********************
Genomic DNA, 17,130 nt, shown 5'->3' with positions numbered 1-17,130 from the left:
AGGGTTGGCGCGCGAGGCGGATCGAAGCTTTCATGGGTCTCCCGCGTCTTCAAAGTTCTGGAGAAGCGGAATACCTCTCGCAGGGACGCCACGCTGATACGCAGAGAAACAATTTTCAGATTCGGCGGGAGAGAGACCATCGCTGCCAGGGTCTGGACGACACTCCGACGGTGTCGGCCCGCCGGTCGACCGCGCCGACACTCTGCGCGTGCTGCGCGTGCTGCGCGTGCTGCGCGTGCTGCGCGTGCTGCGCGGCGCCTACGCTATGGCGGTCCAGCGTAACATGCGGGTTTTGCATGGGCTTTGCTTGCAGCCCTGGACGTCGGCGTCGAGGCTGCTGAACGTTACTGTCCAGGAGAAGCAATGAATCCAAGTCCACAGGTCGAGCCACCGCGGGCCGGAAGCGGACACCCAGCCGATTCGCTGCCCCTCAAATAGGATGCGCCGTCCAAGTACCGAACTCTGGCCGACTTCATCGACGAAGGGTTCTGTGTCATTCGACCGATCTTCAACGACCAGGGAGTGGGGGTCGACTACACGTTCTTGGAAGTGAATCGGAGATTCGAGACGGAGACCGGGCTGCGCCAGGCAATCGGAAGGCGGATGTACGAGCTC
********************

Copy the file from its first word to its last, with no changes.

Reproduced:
Genomic DNA, 17,130 nt, shown 5'->3' with positions numbered 1-17,130 from the left:
AGGGTTGGCGCGCGAGGCGGATCGAAGCTTTCATGGGTCTCCCGCGTCTTCAAAGTTCTGGAGAAGCGGAATACCTCTCGCAGGGACGCCACGCTGATACGCAGAGAAACAATTTTCAGATTCGGCGGGAGAGAGACCATCGCTGCCAGGGTCTGGACGACACTCCGACGGTGTCGGCCCGCCGGTCGACCGCGCCGACACTCTGCGCGTGCTGCGCGTGCTGCGCGTGCTGCGCGTGCTGCGCGTGCTGCGCGGCGCCTACGCTATGGCGGTCCAGCGTAACATGCGGGTTTTGCATGGGCTTTGCTTGCAGCCCTGGACGTCGGCGTCGAGGCTGCTGAACGTTACTGTCCAGGAGAAGCAATGAATCCAAGTCCACAGGTCGAGCCACCGCGGGCCGGAAGCGGACACCCAGCCGATTCGCTGCCCCTCAAATAGGATGCGCCGTCCAAGTACCGAACTCTGGCCGACTTCATCGACGAAGGGTTCTGTGTCATTCGACCGATCTTCAACGACCAGGGAGTGGGGGTCGACTACACGTTCTTGGAAGTGAATCGGAGATTCGAGACGGAGACCGGGCTGCGCCAGGCAATCGGAAGGCGGATGTACGAGCTC